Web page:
IBEW, Local Union No. 716 v. Albemarle Corporation, No. 11-20883 (5th Cir. 2012)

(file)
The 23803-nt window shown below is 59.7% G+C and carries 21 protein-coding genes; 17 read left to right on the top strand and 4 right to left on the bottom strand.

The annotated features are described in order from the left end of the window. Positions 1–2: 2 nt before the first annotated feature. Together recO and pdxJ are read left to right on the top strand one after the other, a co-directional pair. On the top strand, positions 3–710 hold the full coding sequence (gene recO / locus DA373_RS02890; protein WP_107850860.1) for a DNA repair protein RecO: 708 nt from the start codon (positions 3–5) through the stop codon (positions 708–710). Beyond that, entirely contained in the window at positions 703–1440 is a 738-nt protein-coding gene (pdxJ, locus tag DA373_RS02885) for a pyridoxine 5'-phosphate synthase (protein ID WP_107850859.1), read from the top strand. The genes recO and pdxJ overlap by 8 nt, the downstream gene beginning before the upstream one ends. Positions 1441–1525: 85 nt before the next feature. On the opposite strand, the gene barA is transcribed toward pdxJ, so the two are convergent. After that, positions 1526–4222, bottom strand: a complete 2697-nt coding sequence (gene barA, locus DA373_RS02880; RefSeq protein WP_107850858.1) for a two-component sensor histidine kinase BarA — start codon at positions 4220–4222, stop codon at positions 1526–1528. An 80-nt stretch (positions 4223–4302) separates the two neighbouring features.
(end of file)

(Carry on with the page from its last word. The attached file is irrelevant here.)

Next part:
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Case: 11-20883 Document: 00511889684 Page: 1 Date Filed: 06/18/2012 IN THE UNITED STATES COURT OF APPEALS United States Court of Appeals FOR THE FIFTH CIRCUIT Fifth Circuit FILED June 18, 2012 No. 11 20883 Summary Calendar Lyle W. Cayce Clerk INTERNATIONAL BROTHERHOOD OF ELECTRICAL WORKERS, LOCAL UNION NO. 716, AFL-CIO, Plaintiff - Appellee v. ALBEMARLE CORPORATION, INC., Defendant - Appellant Appeal from the United States District Court for the Southern District of Texas USDC No. 4:10-CV-5063 Before GARZA, SOUTHWICK, and HAYNES, Circuit Judges. PER CURIAM:* Defendant-Appellant Albemarle Corporation ( Albemarle ) appeals the district court s grant of summary judgment in favor of the Plaintiff-Appellee International Brotherhood of Electrical Workers, Local Union No. 716, AFL-CIO ( the Union ). We AFFIRM. * Pursuant to 5TH CIR. R. 47.5, the court has determined that this opinion should not be published and is not precedent except under the limited circumstances set forth in 5TH CIR. R. 47.5.4. Case: 11-20883 Document: 00511889684 Page: 2 Date Filed: 06/18/2012 No. 11 20883 I Albemarle manufactures specialty chemicals and operates a chemical plant in Pasadena, Texas. The Union is the collective bargaining representative of Albemarle s hourly employees assigned to perform electrical craft work at the Pasadena plant. They are parties to a collective bargaining agreement ( CBA ), which provides for arbitration in limited circumstances. Whether the CBA entitles the Union to arbitration now is central to this dispute. Pursuant to the CBA, the Union filed a grievance, known as Grievance 10-02: We are grieving that Albemarle will not allow (15) minutes at the beginning of each regularly scheduled shift and (15) minutes at the end of each regularly scheduled shift to change clothes and go to the job location as per contract agreement Article XI - Hours and Overtime A.#4. This grievance was denied at all stages of internal review. Because Albemarle refused to arbitrate the grievance, the Union sued Albemarle to compel arbitration. The Union s complaint makes clear that it intends to compel arbitration of Grievance 10-02. Both parties moved for summary judgment. The Union claimed that Albemarle s refusal to submit Grievance 10-02 to arbitration violates the CBA. Albemarle contended that the Union was attempting to arbitrate issues outside the scope of Grievance 10-02 by recharacterizing the subject matter of the grievance. The district court concluded that Grievance 10-02 fell within the scope of the CBA s arbitration clause and granted summary judgment for the Union. The district court refused to address whether the Union was improperly using Grievance 10-02 to raise new claims that had not passed through the internal review process because the district court understood that to be a question for the 2 Case: 11-20883 Document: 00511889684 Page: 3 Date Filed: 06/18/2012 No. 11 20883 arbitrator to resolve under the terms of the CBA. Albemarle appeals, raising one issue for this court s review: whether the district court erred in compelling arbitration. It is undisputed that the CBA allowed the Union to raise Grievance 10-02 and that the CBA thus entitles the Union to arbitration on that grievance. The particular issue in dispute is whether Grievance 10-02 encompasses the claims on which Union seeks to compel arbitration. A threshold issue this court must address is whether that is a question for the court to decide or for the arbitrator to decide. II This court reviews an order compelling arbitration de novo. Paper, Allied-Indus. Chem. & Energy Workers Int l Union, Local 4-12, 657 F.3d 272, 275 (5th Cir. 2011). This court recently explained that [i]n determining whether the grievances at issue are arbitrable, we must examine the scope of the parties agreement, as reflected in the arbitration clause. Id. We are obligated to enforce the parties . . . agreement according to its terms. Stolt-Nielsen S.A. v. Animal Feeds Int l Corp., 130 S. Ct 1758, 1772 n.8 (2010) (quoting Mastrobuono v. Shearson Lehman Hutton, Inc., 514 U.S. 52, 58 (1995)). The CBA entitles the Union to arbitration on grievances, which include any dispute between Albemarle and the U[nion] involving the proper application of, intepretation of, or compliance with this agreement. CBA, Art. VI(B). The CBA does not, however, extend the right to arbitration to complaints, which involve claims that do not allege violation[s] of the bargaining agreement. Id. Article VI(B) of the CBA prohibits the parties from attempting to arbitrate a complaint by disguising it as a grievance : It is agreed that no complaint shall be filed which falsely cites a contract violation merely for the purpose of elevating the complaint to grievance status. In resolving the arbitration, [t]he sole function of the arbitrator [under Article VII 3 Case: 11-20883 Document: 00511889684 Page: 4 Date Filed: 06/18/2012 No. 11 20883 of the CBA] shall be to determine whether Albemarle or the [Union] is correct with reference to the proper application and interpretation of, or compliance with, this agreement. Albemarle claims that Paper, Allied-Industrial Chemical & Energy Workers International Union, Local 4-12, 657 F.3d 272 (5th Cir. 2011) [PACE] requires this court to look beyond the grievance to ascertain the actual issues the Union hopes to raise in its arbitration. PACE is not so broad in scope. PACE involved a CBA that limited arbitration to good faith claim[s] by one party that the other party has violated a written provision of the [CBA]. Id. at 276. In assessing the arbitrability of the grievance in PACE, this court explained: If the collective bargaining agreement provided that [a]n arbitrable grievance is a claim by one party that the other party has violated a written provision of this Agreement, our task would be an easy one. The Union s claim that Exxon Mobil violated section 1131 of the agreement when it engaged independent contractors would be arbitrable. But that is not what the agreement provides. The element of good faith is included in the arbitration clause. The words good faith are not surplusage and reflect that not every claim that the collective bargaining agreement has been violated is arbitrable. Id. at 275 76. Here, the CBA requires that the Union meet certain procedural requirements before it may arbitrate a claim and expressly leaves to the arbitrator the question of whether Albemarle or the [Union] is correct with reference to the proper application and interpretation of, or compliance with, this agreement. It is undisputed that the Union met the procedural requirements to arbitrate. Further, the question of whether the Union is falsely cit[ing] a contract violation merely for the purpose of elevating the complaint to 4 Case: 11-20883 Document: 00511889684 Page: 5 Date Filed: 06/18/2012 No. 11 20883 grievance status is a question for the arbitrator under the terms of the CBA.1 It is clear that the Union s right to arbitration is limited to the scope of Grievance 10-02 and that the Union s complaint is limited to Grievance 10-02. Thus, the district court did not err in ordering Albemarle to arbitrate Grievance 10-02. It is the arbitrator s task to evaluate that grievance in light of the CBA; if the Union attempts to raise issues outside of its scope, the arbitrator need not consider them. We AFFIRM. 1 No level of the internal review process showed that Grievance 10-02 was a complaint disguised as a grievance. 5